Maydene I. SIMMONS, Plaintiff–Appellant, v. AQUA HOTELS AND RESORTS, INC., a foreign Profit Corporation; Kai Management Services LLC, dba Kauai Beach Resort, a Domestic Limited Liability Company; John Does 1–10 and Jane Does 1–10, Defendants–Appellees.
In an appeal arising out of an age discrimination lawsuit, Plaintiff–Appellant Maydene I. Simmons (Plaintiff) appeals from a September 18, 2012 final judgment entered in the Circuit Court of the Fifth Circuit1 (circuit court) in favor of Defendants–Appellees Aqua Hotels and Resorts, Inc. (Aqua Hotels) and Kai Management Services, LLC (Kai Management) (collectively, Defendants). The circuit court granted summary judgment in Defendants' favor on all counts of Plaintiff's complaint.
Plaintiff was employed as the Director of Sales and Marketing (DOSM) at the Kauai Beach Resort (KBR) from 2006 through 2009 by Anekona LLC. In 2009, Anekona LLC filed for bankruptcy, and on July 24, 2009, Kai Management assumed management responsibilities for KBR and absorbed all existing employees of KBR, including Plaintiff. Kai Management is a wholly owned subsidiary of Aqua Hotels. Throughout her employment at KBR, Plaintiff had a house on Oahu and returned to Oahu during weekends. KBR provided her with a room in the hotel during the week and paid for her weekly round-trip airfare.
On June 29, 2010, Robin Graf (Graf), the general manager of KBR, met with Plaintiff and informed her that at the end of August KBR would no longer pay for her weekly travel and hotel accommodations. At the time, KBR was restructuring after undergoing foreclosure in 2009, and Graf stated the decision was a cost-cutting measure and not a performance issue. He further stated Plaintiff's job was not being eliminated but because the hotel wanted a DOSM who lived on Kauai, Plaintiff would need to relocate from Oahu to continue her employment. Plaintiff said she did not plan to move to Kauai. During this conversation, Graf learned that Plaintiff was 64 years old.
On July 30, 2010, Graf sent Plaintiff a letter confirming their conversation. He asked that she respond by August 2 with “[her] intentions in regards to performing and fulfilling [her] job responsibilities should [she] not decide to relocate to Kauai.” Plaintiff responded accordingly by email on August 2, 2010, informing Graf that she intended to relocate to Kauai and continue her employment, and she agreed to the elimination of her commuting benefits. Plaintiff copied her email to Guy Underkoffler (Underkoffler), Senior Vice–President of Operations for Aqua Hotels and Chief Operating Officer of KBR, and Sanford Nojima (Nojima), Director of Human Resources for Aqua.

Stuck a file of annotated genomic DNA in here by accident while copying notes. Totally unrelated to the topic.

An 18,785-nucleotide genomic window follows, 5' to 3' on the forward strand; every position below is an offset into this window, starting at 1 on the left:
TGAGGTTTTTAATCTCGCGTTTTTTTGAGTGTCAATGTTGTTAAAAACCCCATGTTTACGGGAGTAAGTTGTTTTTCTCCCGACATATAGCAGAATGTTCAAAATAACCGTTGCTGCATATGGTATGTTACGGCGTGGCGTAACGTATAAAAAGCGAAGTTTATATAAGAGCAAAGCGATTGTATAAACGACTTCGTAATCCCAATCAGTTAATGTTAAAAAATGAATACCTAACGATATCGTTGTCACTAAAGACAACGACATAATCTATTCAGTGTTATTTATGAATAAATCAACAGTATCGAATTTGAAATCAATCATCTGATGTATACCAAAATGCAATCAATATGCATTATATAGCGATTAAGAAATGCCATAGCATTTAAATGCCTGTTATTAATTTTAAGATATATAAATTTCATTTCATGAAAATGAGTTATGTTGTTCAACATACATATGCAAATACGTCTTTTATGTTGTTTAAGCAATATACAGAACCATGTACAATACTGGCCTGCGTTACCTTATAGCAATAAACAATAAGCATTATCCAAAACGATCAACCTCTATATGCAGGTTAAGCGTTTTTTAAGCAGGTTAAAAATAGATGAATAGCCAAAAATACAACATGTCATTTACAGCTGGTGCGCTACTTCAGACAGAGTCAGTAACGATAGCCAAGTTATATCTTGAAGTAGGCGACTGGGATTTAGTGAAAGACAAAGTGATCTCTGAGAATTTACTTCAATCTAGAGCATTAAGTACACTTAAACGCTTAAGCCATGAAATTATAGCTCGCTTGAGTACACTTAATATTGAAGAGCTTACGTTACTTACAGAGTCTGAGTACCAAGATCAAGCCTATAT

The next day, Graf emailed Nojima, Underkoffler, and Shanamae Andres (Andres), KBR's human resources manager, confirming Plaintiff's decision to relocate. Graf also raised the need to redefine the DOSM position as part of KBR's overall restructuring. Specifically, the email proposed a redefined job description that eliminated marketing responsibility from the position, emphasized local sales, and reduced the position's salary.
Graf drafted a letter to Plaintiff dated August 5, 2010 summarizing the changes and changing the job title to Director of Sales (DOS). Graf wrote he would discuss his expectations with Plaintiff after she reviewed the job description. Graf later testified he could not recall whether he sent this letter to Plaintiff, however.
On August 12, 2010, Graf met with Plaintiff and informed her he was eliminating the DOSM position, and her employment would terminate at the end of the month. He stated Plaintiff could apply for the DOS position but would have to start as a new hire. Plaintiff did not apply for the DOS position, and on November 2, 201.0, KBR hired a 52–year old woman to fill the position.
On February 7, 2011, Plaintiff jointly filed a complaint alleging age discrimination with the federal Equal Employment Opportunity Commission (EEOC) and the Hawai‘i Civil Rights Commission (HCRC). Plaintiff named Kai Management as the respondent in both complaints and alleged she was terminated because of her age. On March 22, 2011, the HCRC issued a notice of right to sue to Plaintiff, based on her election to pursue her claims in court.
On April 5, 2011, Plaintiff filed a complaint against Defendants in the circuit court. The complaint alleged a claim for age discrimination in violation of Hawaii Revised Statutes (HRS) § 378–2(1)(A) (Supp.2010) and a claim for intentional infliction of emotional distress (IIED) arising out of her termination.
Defendants filed a motion for summary judgment on May 3, 2012. The circuit court granted the motion and dismissed Plaintiff's claims, concluding: (1) it lacked jurisdiction over Plaintiff's claims against Aqua Hotels because Plaintiff had failed to name Aqua Hotels in her complaint with the HCRC; (2) although Plaintiff established a prima facie showing of age discrimination, Defendants stated legitimate reasons for Plaintiff's termination, and Plaintiff had not produced evidence that Defendants' reasons were a pretext for discrimination; and (3) Plaintiff failed to produce evidence on her IIED claim. The circuit court entered its order granting Defendants' motion for summary judgment on August 21, 2012 and entered its final judgment on September 18, 2012.
On appeal, Plaintiff contends the circuit court erred in concluding it lacked jurisdiction over Aqua Hotels and in granting summary judgment on her HRS § 378–2 claim and her IIED claim.
II. STANDARDS OF REVIEW
“The existence of jurisdiction is a question of law that [the appellate court reviews] de novo under the right/wrong standard.” Captain Andy's Sailing, Inc., v. Dep't of Land and Natural Resources, State of Hawai‘i, 113 Hawai‘i 184, 192, 150 P.3d 833, 841 (2006) (internal quotation marks, citation and brackets omitted).
B. Summary Judgment